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Globalisation

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Globalisation A Presentation by A.V.Vedpuriswar THE LONG TRADITION OF MUTINATIONALISM Multinational races : Aryans, Mongolians Multinational religions : Christianity ... – PowerPoint PPT presentation

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Title: Globalisation


1
Globalisation
  • A Presentation
  • by
  • A.V.Vedpuriswar

2
THE LONG TRADITION OF MUTINATIONALISM
  • Multinational races Aryans, Mongolians
  • Multinational religions Christianity, Islam,
    Buddhism.
  • Multinational empires Greek, Roman, Spanish,
    Turkish, British
  • Multinational companies European, Japanese,
    American
  • The East India Company

3
MULTINATIONAL, GLOBAL AND INTERNATIONAL COMPANIES
  • Multinational builds strong local presence
    through sensitivity and responsiveness to
    national differences.
  • Global Builds cost advantages through
    centralized global scale operations.
  • International parent companys knowledge and
    capabilities transferred to individual countries
    accompanied by marginal adaptation.
  • (Bartlett and Ghoshal)

4
  • MNC Global International
  • Configuration of Decentralized
    Centralized, centralization of core
    competencies
  • assets, capabilities nationally
    globally decentralization of
    other activities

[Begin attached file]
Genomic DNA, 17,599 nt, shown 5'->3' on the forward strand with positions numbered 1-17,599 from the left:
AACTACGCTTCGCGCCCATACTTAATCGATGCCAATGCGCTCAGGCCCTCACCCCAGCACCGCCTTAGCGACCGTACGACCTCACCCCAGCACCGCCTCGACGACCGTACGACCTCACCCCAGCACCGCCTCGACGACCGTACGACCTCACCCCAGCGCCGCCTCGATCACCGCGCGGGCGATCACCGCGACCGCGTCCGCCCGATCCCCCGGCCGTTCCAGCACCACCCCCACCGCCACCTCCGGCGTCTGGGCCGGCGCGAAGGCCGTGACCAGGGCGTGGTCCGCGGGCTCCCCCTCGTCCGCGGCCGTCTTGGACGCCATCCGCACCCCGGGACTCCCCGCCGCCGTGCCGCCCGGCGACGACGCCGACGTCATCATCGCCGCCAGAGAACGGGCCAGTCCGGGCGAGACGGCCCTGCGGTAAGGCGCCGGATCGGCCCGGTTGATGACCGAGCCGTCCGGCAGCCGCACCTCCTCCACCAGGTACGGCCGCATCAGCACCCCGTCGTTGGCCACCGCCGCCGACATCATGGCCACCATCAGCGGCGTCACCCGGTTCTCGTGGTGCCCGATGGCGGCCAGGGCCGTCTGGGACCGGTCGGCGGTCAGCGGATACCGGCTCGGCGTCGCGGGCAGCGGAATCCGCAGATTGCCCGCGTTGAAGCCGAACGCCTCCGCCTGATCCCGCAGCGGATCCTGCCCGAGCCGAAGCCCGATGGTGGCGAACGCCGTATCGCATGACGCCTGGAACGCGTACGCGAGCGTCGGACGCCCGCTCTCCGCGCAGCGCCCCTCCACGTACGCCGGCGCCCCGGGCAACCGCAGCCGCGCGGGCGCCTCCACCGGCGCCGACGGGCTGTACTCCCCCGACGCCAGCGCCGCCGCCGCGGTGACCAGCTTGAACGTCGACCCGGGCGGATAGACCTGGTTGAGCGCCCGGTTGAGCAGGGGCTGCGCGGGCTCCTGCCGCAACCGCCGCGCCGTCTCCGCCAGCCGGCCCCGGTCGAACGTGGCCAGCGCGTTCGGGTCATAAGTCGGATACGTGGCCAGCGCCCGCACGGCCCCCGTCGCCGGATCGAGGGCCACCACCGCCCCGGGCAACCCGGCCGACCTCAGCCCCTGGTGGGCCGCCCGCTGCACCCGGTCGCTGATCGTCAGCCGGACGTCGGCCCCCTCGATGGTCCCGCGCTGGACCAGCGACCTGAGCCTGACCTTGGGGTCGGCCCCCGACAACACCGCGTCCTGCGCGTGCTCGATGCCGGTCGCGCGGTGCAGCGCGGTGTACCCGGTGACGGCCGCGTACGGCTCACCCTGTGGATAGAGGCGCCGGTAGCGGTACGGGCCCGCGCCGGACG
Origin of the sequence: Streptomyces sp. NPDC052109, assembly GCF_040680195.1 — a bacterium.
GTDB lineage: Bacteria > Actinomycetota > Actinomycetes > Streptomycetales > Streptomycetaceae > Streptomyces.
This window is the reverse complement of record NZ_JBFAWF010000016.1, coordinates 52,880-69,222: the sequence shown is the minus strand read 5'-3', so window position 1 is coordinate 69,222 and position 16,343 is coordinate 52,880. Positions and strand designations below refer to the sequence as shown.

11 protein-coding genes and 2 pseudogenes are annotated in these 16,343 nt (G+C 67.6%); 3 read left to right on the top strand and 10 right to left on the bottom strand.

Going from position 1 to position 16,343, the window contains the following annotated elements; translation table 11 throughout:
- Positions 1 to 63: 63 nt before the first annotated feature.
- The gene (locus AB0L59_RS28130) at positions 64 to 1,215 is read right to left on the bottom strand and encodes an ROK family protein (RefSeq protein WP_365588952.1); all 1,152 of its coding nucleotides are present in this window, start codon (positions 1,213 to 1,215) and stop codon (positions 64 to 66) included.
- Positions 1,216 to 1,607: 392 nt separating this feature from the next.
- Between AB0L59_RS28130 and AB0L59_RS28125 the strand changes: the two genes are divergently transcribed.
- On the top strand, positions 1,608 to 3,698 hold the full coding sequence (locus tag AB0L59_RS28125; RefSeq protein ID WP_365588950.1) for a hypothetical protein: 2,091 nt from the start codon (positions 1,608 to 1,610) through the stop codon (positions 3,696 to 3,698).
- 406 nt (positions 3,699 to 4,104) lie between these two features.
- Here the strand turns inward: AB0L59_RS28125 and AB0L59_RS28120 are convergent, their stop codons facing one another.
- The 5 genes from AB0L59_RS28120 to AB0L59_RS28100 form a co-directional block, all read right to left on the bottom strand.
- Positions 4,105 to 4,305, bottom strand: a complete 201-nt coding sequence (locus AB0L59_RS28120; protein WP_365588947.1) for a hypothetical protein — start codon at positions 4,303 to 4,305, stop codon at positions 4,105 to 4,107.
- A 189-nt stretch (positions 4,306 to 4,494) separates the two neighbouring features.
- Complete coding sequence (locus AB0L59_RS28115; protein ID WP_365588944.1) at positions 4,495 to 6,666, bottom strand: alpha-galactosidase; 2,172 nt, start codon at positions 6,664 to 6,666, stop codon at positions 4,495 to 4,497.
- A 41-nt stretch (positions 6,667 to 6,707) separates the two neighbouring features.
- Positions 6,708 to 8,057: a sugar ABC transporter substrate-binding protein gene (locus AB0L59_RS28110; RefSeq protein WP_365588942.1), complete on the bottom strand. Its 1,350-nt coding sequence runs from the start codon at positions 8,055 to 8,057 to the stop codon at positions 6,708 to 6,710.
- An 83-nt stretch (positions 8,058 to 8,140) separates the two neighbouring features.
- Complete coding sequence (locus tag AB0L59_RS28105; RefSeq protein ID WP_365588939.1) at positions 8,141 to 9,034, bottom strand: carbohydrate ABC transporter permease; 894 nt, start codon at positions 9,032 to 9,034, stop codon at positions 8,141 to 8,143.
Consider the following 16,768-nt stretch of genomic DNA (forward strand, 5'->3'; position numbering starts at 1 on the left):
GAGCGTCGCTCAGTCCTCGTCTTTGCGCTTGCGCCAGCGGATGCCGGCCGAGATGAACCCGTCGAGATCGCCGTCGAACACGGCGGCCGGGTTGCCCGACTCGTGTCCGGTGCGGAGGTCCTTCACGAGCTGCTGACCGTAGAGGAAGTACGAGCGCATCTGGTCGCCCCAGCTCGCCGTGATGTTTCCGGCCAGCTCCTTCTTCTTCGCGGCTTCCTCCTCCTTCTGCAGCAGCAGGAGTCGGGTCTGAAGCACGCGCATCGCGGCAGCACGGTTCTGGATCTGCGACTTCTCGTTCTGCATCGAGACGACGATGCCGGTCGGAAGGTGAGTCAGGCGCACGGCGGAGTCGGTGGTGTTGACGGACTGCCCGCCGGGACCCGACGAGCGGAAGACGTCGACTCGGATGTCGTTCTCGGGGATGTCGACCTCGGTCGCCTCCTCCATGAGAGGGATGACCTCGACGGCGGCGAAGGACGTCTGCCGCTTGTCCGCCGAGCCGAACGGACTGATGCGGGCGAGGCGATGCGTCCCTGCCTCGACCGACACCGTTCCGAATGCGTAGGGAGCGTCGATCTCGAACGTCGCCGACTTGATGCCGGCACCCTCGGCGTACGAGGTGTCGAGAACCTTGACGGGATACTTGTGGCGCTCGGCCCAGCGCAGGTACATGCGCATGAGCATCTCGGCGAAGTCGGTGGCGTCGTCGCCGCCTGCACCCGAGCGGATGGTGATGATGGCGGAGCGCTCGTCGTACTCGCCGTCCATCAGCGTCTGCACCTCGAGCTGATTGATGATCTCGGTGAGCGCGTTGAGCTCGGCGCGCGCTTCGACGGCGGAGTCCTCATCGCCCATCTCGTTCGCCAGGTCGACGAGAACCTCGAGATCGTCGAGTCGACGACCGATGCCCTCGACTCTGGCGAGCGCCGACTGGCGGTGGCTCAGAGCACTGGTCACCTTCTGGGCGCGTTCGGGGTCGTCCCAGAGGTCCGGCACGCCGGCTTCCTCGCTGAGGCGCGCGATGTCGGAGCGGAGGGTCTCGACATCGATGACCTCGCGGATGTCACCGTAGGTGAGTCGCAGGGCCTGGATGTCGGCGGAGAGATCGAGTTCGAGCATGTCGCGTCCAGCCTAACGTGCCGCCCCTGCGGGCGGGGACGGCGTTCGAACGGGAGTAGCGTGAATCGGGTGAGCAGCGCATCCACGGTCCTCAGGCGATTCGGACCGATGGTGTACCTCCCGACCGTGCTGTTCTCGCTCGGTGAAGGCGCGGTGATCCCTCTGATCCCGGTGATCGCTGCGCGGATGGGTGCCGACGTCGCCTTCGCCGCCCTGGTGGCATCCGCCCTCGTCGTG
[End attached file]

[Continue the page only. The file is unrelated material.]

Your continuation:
• self sufficient
    scaled
  • Role of overseas Sensing and
    Implementing Adapting and leveraging
    parent company operations exploiting
    local parent company competencies
  • opportunities
    strategies
  • Development and Knowledge
    Knowledge Knowledge developed at the
    center
  • diffusion of developed and
    developed and and transferred to overseas
    units
  • knowledge retained within
    retained at
  • each unit
    the center

5
  • Ethnocentric Home office people put in charge
    of key international positions.
  • Polycentric Local nationals placed in key
    positions and allowed to appoint and develop
    their own people.
  • Regiocentric Depends on local managers from a
    particular geographic region to handle operations
    in and around that area.
  • Geocentric Attempt to integrate diverse regions
    of the world through a global approach to
    decision making. Subsidiary and headquarters
    managers are treated on equal terms.

6
  • Ethnocentric means
  • top down style
  • global integration
  • culture oriented towards home country
  • product development determined primarily by the
    needs of home country customers
  • people of home country developed for key
    positions throughout the world

7
  • Polycentric means
  • bottom up approach
  • national responsiveness
  • culture oriented towards host country
  • local product development based on local needs
  • people of local nationality developed for key
    positions in their own country

8
  • Regiocentric
  • governance mutually negotiated between region and
    its subsidiaries
  • regional integration and national responsiveness
  • regional culture
  • standardization within a region but not across
    regions
  • regional people developed for key positions
    anywhere within the region

9
  • Geocentric means
  • governance style mutually negotiated at all
    levels of the corporation
  • global culture
  • global products with local variations
  • best people developed everywhere in the world for
    key positions everywhere in the world.

10
Extreme Stage of Globalisation
  • Global market participation
  • Global products and services
  • Global location of activities
  • Global marketing
  • Global competitive moves

11
Extreme Global value chain
  • Country Activity
  • A Research Development
  • B Design
  • C Purchasing
  • D Manufacturing